Friday, November 18, 2022

Friday Ramble - Shelter

Shelter's a word dear to a cronish heart when winter arrives, and arrive it has, no mistake. As daylight hours grow shorter, I retreat to tottering stacks of books, lighted candles, mugs of hot stuff and a comfy chair. At dusk, I pull the draperies closed and tune out the cold and the darkness. Hours are spent posing teapots and mugs on the sideboard, and everything brewed up seems to contain little moons of fragrant orange, clove nubbins, cinnamon sticks, cardamom pods or anise stars, sometimes all at once.

One does whatever she has to do to drive the dark away, or at least hold it at bay for an hour or two. I season my potions with abandon and stir them deosil (clockwise) with a wand of fragrant evergreen, pretending the vibrant sprig of green is rosemary from my herb garden, now sleeping under fresh snow. I sometimes wish I lived a little further south and my salvia rosmarinus survived through winter, but it does not, and the aromatic herb will have to be planted again in the spring.

In the dusky weeks between now and Yule, I turn ever inward and find myself thinking about the tiny flame at the heart of things, its tender bloom promising warmth, sunlight and longer days somewhere up the trail, if we can only hang on. Alas, there are many weeks to go before the light returns, at least noticeably so. 

In its present form, this week's word has been with us since the late sixteenth century at least, hailing from the Old English scield, meaning “shield, protector, defender, board”. Further back is the Proto-Germanic *skelduz (also source of the Old Norse skj√∂ldr, Old Saxon skild, Middle Dutch scilt, Dutch schild, German schild and Gothic skildus), from skel meaning to "divide, split or separate”. At the end of this week's wordy rambling is the Proto-Indo-European (PIE) form skel meaning “to cut or split”. The earliest shelters were probably assembled from defensive shields joined together, and such devices were rounded plates of wood constructed from cut logs.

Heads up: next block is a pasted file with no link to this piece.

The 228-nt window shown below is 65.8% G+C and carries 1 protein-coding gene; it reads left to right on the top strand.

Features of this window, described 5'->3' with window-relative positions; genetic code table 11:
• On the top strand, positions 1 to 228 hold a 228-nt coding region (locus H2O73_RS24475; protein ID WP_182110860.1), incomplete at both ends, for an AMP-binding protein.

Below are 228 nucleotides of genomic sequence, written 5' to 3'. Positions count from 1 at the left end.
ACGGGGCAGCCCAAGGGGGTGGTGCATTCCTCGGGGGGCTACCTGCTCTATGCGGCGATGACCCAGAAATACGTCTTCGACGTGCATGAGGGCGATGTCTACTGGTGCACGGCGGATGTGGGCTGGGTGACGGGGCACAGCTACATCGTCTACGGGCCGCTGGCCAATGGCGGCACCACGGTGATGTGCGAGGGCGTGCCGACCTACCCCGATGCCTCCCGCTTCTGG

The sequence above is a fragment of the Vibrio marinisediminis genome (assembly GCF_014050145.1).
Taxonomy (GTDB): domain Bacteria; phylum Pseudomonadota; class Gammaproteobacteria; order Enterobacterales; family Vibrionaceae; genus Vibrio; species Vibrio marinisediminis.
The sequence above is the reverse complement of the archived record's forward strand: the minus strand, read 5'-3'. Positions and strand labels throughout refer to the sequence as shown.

A shelter is an enclosure of some sort, a cabin, a cave or a hollow, an embracing tree or thicket, a harbor shielded by guardian hills and out of the sea wind. We all have our shelters and sanctuaries, and their shapes and trappings are highly personal. For deer and wild turkeys, it's the protection and nourishment afforded by woodland cedar groves in winter. For hibernating bears, it's the secluded leaf-strewn dens where they can sleep away winter. For rabbits and hares, it's snug burrows in the earth and the overhanging branches of evergreens shielding them from icy temperatures and the rapt attention of predators. For me, it's a fire in the fireplace downstairs, a mug of Earl Grey or chai, a big fat book (better still a stack) and a comfortable chair.

For local bison herds, shelter is a movable feast, and they create their own wherever they happen to be, bracing themselves against the wind, lowering their lavishly maned heads into the white stuff and standing fast. They think nothing of nodding off in a snowdrift, and when they move through a storm, they move together, facing directly into the elements.

I could learn a thing or three from the bison, and I will be working on that this winter, facing into the elements myself and trying to stand as firmly and mindfully as the bison do. That will require (of course) many layers of warm clothing, a camera or two and a notebook, also a thermos of tea and Beau's biscuits.

1 comment:

Tabor said...

For some reason this made me think of psychological shelters as well as physical. We need both.